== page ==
The war is exacerbating other ongoing pandemic, climate, and economic issues as well. Pandemic supply chain disruptions that have been pervasive for the past two years still have not resolved, especially with ongoing lockdowns throughout large swaths of China. Warming temperatures and associated water shortages are affecting crop yields in other parts of the world, reducing the food system’s resilience to shocks. Energy prices are astronomical, making it more expensive to produce fertilizer and run farm equipment (fertilizer prices have increased 70% in Kenya, for example)—all this at a time when more food supply is needed. Russia is also a leading supplier of fertilizers and natural gas and although they are not yet subject to western sanctions, sales have been upended by efforts to disrupt the Russian financial system and as a result, Russia has restricted exports. Add these challenges to inflation and rising food costs that are the highest they have been in 40 years, and the acute nature of the global food crisis comes more clearly into view.
Before the war, Ukraine alone produced 12 percent of the planet’s wheat, 15 percent of its corn, and 50 percent of its sunflower oil.
Structurally, our global food system is not easily able to adapt to the loss of such a major producer as Ukraine. Only seven countries make up 86% of all wheat exports, and three countries hold 68% of the world’s wheat reserves. Conversely, 36 countries rely on Russia and Ukraine for more than 50% of their wheat imports. As such, the global wheat system is extremely concentrated and interconnected. Given this reality, changing to alternate sources of supply will be more difficult (for example, to ship wheat from Argentina to countries in Africa instead of from the Black Sea), further increasing costs. The US is expected to ship more corn to net importing countries to cover some of the balance, putting further pressure on our agricultural system to increase corn production.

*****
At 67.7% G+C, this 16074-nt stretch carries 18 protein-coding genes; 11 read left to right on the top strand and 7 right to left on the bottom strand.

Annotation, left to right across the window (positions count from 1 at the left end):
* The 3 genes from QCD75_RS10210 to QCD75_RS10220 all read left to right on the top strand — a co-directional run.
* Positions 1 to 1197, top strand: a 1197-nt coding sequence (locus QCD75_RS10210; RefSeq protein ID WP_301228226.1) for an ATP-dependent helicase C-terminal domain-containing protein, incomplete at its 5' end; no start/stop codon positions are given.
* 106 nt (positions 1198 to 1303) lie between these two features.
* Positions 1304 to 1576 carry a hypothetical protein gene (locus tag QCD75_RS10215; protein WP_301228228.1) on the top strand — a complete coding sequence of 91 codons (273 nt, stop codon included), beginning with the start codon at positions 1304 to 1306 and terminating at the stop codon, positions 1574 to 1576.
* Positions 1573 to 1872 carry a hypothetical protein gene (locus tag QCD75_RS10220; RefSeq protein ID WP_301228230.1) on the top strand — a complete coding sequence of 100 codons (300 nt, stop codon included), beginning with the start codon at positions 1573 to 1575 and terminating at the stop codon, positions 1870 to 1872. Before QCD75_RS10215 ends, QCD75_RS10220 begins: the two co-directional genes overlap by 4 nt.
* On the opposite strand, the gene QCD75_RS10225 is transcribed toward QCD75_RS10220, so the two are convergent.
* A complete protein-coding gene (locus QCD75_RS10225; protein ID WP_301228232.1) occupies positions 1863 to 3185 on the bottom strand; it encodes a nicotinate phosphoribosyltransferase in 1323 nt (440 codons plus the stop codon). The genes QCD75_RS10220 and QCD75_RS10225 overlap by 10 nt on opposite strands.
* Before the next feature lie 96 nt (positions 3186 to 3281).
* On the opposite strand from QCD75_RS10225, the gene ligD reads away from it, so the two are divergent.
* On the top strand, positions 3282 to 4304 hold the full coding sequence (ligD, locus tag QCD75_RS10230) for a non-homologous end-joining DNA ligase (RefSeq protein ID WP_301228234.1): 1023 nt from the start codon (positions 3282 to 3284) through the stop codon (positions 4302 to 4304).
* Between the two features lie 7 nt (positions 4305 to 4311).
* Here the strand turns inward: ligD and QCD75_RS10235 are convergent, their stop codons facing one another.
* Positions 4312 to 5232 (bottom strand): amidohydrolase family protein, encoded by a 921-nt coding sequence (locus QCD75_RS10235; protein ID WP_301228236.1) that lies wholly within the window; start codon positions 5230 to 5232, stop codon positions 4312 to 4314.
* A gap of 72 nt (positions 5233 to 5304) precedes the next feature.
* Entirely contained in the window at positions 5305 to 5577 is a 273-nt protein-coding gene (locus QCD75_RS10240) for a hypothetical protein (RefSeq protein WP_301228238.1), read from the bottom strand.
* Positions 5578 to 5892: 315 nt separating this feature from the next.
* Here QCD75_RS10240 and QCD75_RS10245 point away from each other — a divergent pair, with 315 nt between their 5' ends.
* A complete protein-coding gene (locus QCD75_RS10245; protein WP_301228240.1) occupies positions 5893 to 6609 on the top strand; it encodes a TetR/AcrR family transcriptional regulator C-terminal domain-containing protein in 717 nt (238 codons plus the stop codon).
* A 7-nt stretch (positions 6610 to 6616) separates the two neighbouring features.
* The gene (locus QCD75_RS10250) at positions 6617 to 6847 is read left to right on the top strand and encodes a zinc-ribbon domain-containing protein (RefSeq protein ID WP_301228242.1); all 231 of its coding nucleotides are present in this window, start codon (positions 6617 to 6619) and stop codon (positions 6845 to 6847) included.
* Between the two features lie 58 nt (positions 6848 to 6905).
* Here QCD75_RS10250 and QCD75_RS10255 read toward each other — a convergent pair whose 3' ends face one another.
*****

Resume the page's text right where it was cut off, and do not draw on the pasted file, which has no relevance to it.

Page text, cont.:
For now, the consequences of this crisis are hitting the poorest the hardest. Poor consumers in low-income countries often spend upwards of 50% of their income on food, and so they are extremely sensitive to changes in price, especially for staples like bread. As a result of increased prices, many tens of millions are likely to face mass hunger, famine, malnutrition, and possible starvation. Experts predict that this problem will be acute in low-income countries.